Statement on Pipeline, proposed by Peace and Social Concerns for consideration in the 12/13 meeting for business

We oppose the construction of new natural gas pipelines such as the one that is proposed to run through lands in our area. This has not always been the case. In 1988, the Algonquin Gas Transmission Company proposed building a 42 inch natural gas pipeline through Massachusetts and  across our property in Leverett. We approved allowing them to survey the land for this purpose, despite the potential danger and disruption such a project would bring. We were concerned about global warming and saw the environmental advantages of natural gas which contributes less to the greenhouse effect than other fuels. Natural gas could be seen as a “bridge fuel” as we worked to wean ourselves off of fossil fuels.

It is now 27 years later and we haven’t done nearly enough to lower our use of fossil fuels. The greenhouse effect is changing our climate just as was predicted. Fracking has made natural gas a large part of our energy usage, which may be good to the extent that it produces less CO2 than coal or oil, but it also comes with its own set of problems. Health and environmental issues related to its production and transportation are substantial. Methane leakage is also a huge problem. Given that methane is a much more potent greenhouse gas than CO2, it is unclear how much of a climate benefit there really is. Beyond that, it has lowered the costs of energy overall, sapping our incentive to create and use the renewable resources which are the only true solutions to our energy crisis. It has become clear that making natural gas more available only puts off making the real changes we desperately need, while CO2 levels continue to rise.

A large part of our religion as Quakers is based on valuing everyone. This was hard enough when we only had to worry about the people we met every day. It got harder when we found that we had to consider how our actions affect others who we may never meet. (For example, wearing dyed clothing when dyes were made with slave labor.) We now find that our actions may permanently affect our planet. We have the ability to harm all future generations. When we take actions today, the benefit to us must be weighed against the harm we are inflicting upon our descendants, and it is our hope that there will be many thousands of generations to come. We are obligated to do whatever we can to leave them a livable planet retaining as much of the resources and beauty that were left to us by our ancestors as we can.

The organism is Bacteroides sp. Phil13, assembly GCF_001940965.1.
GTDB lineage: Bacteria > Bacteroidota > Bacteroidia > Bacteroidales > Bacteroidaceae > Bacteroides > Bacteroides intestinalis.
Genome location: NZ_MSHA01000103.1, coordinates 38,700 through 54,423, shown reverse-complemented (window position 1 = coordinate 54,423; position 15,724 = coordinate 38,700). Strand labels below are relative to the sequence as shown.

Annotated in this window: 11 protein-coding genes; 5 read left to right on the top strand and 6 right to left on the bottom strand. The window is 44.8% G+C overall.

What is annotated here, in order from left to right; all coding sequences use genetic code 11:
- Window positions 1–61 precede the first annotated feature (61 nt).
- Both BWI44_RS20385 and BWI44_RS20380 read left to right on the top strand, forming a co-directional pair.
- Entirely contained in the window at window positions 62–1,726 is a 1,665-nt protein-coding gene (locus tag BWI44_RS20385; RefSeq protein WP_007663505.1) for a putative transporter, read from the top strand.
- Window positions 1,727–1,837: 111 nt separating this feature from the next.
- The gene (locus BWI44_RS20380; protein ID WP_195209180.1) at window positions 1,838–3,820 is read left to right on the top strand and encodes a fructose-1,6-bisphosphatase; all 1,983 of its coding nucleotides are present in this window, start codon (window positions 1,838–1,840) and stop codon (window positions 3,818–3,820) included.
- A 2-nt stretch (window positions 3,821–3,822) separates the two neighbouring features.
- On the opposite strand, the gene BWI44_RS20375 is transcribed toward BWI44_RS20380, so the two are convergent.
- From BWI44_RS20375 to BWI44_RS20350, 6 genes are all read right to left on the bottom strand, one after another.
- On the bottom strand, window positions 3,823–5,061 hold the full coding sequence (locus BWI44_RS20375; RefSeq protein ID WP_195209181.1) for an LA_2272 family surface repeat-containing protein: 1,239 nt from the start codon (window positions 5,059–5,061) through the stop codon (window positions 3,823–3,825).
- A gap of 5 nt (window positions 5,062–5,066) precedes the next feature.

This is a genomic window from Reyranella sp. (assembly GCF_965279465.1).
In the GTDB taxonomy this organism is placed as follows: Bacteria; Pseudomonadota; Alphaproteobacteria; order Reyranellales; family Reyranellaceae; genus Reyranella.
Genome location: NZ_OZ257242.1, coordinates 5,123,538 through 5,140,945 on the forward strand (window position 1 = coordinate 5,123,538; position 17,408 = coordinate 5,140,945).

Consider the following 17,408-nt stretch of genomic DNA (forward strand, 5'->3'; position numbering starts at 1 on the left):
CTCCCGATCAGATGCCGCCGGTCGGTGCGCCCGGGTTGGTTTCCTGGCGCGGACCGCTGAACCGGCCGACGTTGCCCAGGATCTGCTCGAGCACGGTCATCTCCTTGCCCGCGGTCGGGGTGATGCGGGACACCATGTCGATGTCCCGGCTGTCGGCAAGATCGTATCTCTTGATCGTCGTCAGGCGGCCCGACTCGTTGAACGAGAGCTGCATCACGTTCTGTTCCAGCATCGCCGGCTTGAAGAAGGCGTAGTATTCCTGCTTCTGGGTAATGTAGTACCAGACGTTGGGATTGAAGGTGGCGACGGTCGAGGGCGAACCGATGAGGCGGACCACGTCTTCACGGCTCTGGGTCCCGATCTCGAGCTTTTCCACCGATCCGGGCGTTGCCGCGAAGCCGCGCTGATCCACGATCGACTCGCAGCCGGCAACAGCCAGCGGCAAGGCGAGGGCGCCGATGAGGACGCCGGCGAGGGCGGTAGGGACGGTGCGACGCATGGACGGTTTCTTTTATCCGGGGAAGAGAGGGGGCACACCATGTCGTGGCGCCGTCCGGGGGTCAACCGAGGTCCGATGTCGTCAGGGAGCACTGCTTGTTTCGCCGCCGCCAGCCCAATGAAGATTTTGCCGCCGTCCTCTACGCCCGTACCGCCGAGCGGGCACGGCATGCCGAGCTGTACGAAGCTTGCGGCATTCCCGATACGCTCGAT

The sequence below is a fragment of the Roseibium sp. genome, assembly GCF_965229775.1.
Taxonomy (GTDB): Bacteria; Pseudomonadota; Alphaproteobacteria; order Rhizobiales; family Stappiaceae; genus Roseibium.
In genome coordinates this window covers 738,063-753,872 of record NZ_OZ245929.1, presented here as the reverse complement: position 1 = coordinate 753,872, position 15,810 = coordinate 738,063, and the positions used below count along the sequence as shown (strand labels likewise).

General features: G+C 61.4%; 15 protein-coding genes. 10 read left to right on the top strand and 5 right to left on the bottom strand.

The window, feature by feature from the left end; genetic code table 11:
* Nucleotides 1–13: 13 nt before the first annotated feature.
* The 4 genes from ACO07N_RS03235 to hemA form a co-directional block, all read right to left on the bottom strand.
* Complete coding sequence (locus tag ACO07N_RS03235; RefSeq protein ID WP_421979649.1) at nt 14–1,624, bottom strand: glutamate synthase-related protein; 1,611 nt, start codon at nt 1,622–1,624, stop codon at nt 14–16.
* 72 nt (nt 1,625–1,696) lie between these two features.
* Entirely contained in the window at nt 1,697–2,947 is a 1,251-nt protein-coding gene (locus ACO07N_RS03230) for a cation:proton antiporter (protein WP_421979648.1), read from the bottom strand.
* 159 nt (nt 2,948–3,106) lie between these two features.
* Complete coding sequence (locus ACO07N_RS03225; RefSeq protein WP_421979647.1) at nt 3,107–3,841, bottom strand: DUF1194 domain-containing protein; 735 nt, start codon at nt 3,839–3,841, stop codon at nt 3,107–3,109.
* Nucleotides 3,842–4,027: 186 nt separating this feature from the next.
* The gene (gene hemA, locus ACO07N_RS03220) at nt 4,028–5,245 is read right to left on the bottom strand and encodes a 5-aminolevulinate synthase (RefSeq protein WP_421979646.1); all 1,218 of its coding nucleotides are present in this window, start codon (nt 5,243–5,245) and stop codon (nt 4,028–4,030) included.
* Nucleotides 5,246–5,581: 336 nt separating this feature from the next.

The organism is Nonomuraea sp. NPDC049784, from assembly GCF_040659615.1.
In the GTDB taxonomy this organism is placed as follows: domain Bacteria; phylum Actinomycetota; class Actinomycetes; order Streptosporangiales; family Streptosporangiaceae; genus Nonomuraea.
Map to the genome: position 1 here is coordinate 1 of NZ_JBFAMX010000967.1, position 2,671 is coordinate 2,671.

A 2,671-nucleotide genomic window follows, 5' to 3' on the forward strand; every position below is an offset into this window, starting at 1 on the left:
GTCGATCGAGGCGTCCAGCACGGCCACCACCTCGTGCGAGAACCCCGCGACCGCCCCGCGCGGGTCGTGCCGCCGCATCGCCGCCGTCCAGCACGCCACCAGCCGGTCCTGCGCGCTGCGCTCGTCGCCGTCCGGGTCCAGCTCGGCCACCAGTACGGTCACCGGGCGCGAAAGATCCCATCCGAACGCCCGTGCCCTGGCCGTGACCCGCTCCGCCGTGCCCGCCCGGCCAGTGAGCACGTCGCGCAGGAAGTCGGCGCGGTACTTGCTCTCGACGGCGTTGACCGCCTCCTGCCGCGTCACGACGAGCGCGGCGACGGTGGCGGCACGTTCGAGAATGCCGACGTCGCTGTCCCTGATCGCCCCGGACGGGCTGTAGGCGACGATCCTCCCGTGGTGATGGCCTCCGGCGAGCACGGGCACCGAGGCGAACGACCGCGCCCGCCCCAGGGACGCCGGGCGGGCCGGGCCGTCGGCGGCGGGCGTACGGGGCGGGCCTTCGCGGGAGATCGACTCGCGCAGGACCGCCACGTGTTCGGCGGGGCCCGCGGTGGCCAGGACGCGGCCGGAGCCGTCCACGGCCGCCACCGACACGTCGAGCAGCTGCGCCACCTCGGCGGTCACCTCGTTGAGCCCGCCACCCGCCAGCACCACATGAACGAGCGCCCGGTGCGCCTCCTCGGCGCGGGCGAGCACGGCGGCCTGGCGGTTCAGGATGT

Our use of fossil fuels is the most significant contributor to the disruption of our climate and the increasing threat to all life on our only planet. Our efforts to supply energy must be devoted to finding, financing and building solar, wind, water and other green energies. While we cannot make the transition to clean energy instantaneously, investing in new fossil fuel infrastructure only commits us to burning more.

We have faith that once we commit ourselves to a direction that we know is right, the steps necessary will become clear as we take them. Once we are committed to leaving fossil fuels in the ground and developing alternative energy sources that are accessible equitably to all, we will release our ingenuity and will together create the energy solutions we need. We understand this means that our lives and economies will need to change, discerning and eliminating what is unnecessary. We understand we cannot do this alone – that solutions must be community solutions and ultimately global solutions that are ecologically sound, economically viable, and socially just.

A new gas pipeline is not only unnecessary, it is a step in the wrong direction; one that will fail to engage the creativity that committing to the moral course would release.